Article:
With a weak script but game players, I had a lot more fun with Hell Ride then you’d imagine. I grew up watching many of these exploitation flicks and over the years, they’ve become sentimental favorites for me. I feel that Larry Bishop obviously feels the same way. He wanted to make a biker movie that pushes the boundaries of an R-rated feature. There is a ton of ladies willing to supply T & A with not a single tinge of shyness. Hell, the film even gets pretty damn vicious with the bloodshed and violence. While the story and characters are flat and one-dimensional, I still found myself having a good time with the film. I could see getting a group of people together, watching this with a ton of alcohol and the sole intention of having a good time. Don’t even try and pay attention to the story, it isn’t all that important.
I will say that together Bishop and his DP, Scott Kevan did a nice job of making it all look pretty as a picture. The look and style reek of that free love era. While these choppers roar down a desert road, it looks and feels as if you are along for the ride. While the editing seems a bit choppy at times, I felt that the film has a lot of fun experimenting with color and light. And while it may not be winning any awards, it certainly achieved the look it was going for. So in the end, Hell Ride is not necessarily a good movie, it is really more of a good time movie. So if you are into exploitation biker flicks with hot chicks, you might as well give this one a test drive.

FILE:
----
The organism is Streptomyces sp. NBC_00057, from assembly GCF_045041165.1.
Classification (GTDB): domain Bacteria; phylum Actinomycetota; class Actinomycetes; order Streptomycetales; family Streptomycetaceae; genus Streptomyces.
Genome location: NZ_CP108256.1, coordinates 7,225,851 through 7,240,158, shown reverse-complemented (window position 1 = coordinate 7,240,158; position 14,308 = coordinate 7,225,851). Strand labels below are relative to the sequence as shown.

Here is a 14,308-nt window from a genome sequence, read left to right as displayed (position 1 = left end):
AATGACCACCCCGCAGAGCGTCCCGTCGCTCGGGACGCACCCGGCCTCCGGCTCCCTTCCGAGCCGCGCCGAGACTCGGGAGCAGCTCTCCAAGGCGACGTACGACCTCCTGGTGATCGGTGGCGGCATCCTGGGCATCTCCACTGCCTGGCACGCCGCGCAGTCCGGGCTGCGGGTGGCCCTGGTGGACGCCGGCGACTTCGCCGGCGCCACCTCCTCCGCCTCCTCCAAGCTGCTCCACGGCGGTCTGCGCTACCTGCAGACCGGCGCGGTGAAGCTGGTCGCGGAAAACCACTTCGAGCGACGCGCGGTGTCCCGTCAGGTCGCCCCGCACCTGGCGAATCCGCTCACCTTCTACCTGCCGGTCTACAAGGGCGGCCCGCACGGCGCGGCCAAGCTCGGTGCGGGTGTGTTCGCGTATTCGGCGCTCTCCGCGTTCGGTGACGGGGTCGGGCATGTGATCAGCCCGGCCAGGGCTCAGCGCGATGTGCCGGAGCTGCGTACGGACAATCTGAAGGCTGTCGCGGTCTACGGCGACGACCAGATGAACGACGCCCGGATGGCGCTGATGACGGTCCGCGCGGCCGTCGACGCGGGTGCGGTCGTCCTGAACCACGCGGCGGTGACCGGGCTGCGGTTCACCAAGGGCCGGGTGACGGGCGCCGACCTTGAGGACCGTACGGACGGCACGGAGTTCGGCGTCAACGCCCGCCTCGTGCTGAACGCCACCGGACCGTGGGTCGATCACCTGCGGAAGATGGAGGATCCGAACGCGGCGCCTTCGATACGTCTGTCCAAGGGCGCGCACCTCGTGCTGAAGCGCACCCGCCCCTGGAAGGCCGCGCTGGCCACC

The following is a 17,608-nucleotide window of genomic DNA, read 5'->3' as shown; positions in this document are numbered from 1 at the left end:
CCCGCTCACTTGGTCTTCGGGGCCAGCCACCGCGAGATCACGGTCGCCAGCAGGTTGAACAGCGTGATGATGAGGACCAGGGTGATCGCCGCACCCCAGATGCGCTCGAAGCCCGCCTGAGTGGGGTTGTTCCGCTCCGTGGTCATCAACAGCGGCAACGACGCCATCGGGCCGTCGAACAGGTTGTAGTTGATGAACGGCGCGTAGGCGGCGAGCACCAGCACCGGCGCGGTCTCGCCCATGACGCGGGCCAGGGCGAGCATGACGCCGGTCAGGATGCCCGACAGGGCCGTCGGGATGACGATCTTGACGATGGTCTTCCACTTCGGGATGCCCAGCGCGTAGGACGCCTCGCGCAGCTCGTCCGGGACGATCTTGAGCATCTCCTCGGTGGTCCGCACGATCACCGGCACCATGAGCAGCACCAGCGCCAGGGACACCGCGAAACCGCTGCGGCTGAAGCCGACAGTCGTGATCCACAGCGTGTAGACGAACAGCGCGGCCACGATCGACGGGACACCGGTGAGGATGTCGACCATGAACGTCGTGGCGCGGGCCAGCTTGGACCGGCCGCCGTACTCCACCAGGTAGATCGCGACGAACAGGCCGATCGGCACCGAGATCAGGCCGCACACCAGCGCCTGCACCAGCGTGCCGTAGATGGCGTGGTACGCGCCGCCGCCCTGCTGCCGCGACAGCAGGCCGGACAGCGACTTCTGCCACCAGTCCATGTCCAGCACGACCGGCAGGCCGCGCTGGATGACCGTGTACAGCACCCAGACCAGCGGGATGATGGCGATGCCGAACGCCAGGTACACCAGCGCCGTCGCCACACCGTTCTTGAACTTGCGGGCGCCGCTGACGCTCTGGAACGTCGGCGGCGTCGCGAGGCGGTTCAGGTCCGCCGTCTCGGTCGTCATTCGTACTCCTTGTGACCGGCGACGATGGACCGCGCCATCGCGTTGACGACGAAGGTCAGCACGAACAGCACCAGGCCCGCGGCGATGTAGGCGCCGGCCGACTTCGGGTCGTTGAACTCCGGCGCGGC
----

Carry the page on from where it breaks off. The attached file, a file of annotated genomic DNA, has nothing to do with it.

Video / Audio
Video: This is a very clear Widescreen, 2.35:1 transfer which may offer up a good number of pause worthy moments of nudity.
Audio: Rev up those engines because this 5.1 Dolby Digital sounds all right and groovy to me.
As far as Special Features are concerned, I really enjoyed what Larry Bishop and DP Scott Kevan had to say on the Commentary. I love Bishop’s energy and his excitement because I can imagine that he may have just had that kind of energy during the making of the film. Very entertaining listen here.